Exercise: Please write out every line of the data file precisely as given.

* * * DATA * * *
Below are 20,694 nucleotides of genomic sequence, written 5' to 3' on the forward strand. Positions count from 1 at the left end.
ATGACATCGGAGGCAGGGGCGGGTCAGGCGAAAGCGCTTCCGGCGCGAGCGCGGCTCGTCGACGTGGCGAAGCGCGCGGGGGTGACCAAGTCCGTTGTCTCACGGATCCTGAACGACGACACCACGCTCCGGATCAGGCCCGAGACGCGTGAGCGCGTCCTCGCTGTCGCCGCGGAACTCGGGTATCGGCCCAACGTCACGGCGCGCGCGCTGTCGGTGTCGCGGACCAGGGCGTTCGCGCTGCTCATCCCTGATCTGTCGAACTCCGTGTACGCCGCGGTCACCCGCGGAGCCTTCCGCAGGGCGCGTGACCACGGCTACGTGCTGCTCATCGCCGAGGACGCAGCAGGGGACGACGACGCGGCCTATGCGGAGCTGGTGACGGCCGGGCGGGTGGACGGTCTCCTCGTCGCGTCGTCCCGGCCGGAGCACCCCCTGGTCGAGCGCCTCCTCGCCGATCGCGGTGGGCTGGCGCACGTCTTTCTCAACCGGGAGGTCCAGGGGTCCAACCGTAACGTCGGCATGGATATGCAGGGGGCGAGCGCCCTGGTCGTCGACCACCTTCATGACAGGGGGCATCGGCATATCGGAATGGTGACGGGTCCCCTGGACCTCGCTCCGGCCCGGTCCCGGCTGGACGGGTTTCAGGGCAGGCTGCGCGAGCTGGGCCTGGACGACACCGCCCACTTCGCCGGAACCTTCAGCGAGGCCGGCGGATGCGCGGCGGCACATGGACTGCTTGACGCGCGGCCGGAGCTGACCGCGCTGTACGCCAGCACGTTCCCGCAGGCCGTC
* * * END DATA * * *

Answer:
Below are 20,694 nucleotides of genomic sequence, written 5' to 3' on the forward strand. Positions count from 1 at the left end.
ATGACATCGGAGGCAGGGGCGGGTCAGGCGAAAGCGCTTCCGGCGCGAGCGCGGCTCGTCGACGTGGCGAAGCGCGCGGGGGTGACCAAGTCCGTTGTCTCACGGATCCTGAACGACGACACCACGCTCCGGATCAGGCCCGAGACGCGTGAGCGCGTCCTCGCTGTCGCCGCGGAACTCGGGTATCGGCCCAACGTCACGGCGCGCGCGCTGTCGGTGTCGCGGACCAGGGCGTTCGCGCTGCTCATCCCTGATCTGTCGAACTCCGTGTACGCCGCGGTCACCCGCGGAGCCTTCCGCAGGGCGCGTGACCACGGCTACGTGCTGCTCATCGCCGAGGACGCAGCAGGGGACGACGACGCGGCCTATGCGGAGCTGGTGACGGCCGGGCGGGTGGACGGTCTCCTCGTCGCGTCGTCCCGGCCGGAGCACCCCCTGGTCGAGCGCCTCCTCGCCGATCGCGGTGGGCTGGCGCACGTCTTTCTCAACCGGGAGGTCCAGGGGTCCAACCGTAACGTCGGCATGGATATGCAGGGGGCGAGCGCCCTGGTCGTCGACCACCTTCATGACAGGGGGCATCGGCATATCGGAATGGTGACGGGTCCCCTGGACCTCGCTCCGGCCCGGTCCCGGCTGGACGGGTTTCAGGGCAGGCTGCGCGAGCTGGGCCTGGACGACACCGCCCACTTCGCCGGAACCTTCAGCGAGGCCGGCGGATGCGCGGCGGCACATGGACTGCTTGACGCGCGGCCGGAGCTGACCGCGCTGTACGCCAGCACGTTCCCGCAGGCCGTC